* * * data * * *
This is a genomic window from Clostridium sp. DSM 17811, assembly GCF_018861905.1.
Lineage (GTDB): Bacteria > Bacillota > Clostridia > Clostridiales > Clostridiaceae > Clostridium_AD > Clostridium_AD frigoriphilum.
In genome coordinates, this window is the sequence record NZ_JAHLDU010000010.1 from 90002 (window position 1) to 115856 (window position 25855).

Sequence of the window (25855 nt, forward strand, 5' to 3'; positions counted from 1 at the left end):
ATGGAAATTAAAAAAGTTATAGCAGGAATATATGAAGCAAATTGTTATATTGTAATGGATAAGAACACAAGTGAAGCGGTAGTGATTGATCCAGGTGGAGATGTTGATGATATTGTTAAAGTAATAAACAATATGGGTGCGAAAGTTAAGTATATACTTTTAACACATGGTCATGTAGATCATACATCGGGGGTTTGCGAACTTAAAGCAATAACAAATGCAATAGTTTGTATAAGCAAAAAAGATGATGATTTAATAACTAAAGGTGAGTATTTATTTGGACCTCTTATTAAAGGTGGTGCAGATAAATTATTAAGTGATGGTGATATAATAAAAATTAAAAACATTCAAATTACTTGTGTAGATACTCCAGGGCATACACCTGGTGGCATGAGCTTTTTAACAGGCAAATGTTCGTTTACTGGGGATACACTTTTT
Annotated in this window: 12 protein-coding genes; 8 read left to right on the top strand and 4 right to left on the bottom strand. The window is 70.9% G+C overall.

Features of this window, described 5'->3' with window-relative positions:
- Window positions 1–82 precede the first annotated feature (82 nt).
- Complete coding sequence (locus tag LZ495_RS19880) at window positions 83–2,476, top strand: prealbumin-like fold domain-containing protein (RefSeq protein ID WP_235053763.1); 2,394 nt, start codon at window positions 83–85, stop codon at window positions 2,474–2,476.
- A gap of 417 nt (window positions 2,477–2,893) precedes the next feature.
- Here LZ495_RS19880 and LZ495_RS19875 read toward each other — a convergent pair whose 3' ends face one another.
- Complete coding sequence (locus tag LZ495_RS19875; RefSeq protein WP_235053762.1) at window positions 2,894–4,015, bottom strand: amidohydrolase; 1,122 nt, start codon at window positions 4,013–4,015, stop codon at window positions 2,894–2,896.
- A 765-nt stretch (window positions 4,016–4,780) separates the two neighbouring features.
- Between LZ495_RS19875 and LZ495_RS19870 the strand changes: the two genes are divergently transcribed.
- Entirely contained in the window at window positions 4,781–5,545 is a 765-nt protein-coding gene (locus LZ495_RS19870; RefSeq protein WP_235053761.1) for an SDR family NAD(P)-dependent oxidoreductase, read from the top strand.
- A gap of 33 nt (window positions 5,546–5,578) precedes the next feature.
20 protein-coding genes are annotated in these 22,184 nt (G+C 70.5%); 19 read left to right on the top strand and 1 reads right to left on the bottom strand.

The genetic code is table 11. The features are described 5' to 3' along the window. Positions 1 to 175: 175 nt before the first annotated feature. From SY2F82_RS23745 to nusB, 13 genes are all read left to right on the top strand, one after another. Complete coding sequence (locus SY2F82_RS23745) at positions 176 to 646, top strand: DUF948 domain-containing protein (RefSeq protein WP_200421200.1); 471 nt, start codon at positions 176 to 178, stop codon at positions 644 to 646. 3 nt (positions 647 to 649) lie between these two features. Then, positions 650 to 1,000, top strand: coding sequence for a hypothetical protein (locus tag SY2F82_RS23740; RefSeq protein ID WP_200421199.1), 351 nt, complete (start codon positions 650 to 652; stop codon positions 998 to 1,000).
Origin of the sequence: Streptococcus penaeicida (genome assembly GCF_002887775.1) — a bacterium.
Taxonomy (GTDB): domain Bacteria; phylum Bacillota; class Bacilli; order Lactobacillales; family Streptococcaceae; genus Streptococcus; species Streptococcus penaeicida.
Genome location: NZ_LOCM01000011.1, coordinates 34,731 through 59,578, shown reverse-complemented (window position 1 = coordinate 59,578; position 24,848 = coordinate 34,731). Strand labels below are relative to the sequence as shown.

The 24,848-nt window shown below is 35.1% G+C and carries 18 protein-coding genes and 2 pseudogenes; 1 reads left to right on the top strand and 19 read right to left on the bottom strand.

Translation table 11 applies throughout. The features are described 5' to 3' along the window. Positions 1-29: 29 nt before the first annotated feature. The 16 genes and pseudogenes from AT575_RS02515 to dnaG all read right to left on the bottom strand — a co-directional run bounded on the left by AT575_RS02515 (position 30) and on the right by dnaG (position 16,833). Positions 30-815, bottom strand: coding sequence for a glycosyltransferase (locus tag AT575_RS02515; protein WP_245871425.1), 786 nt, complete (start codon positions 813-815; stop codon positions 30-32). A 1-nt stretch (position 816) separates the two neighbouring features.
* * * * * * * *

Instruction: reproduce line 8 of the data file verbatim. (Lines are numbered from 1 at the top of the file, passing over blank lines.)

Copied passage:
- Window positions 1–82 precede the first annotated feature (82 nt).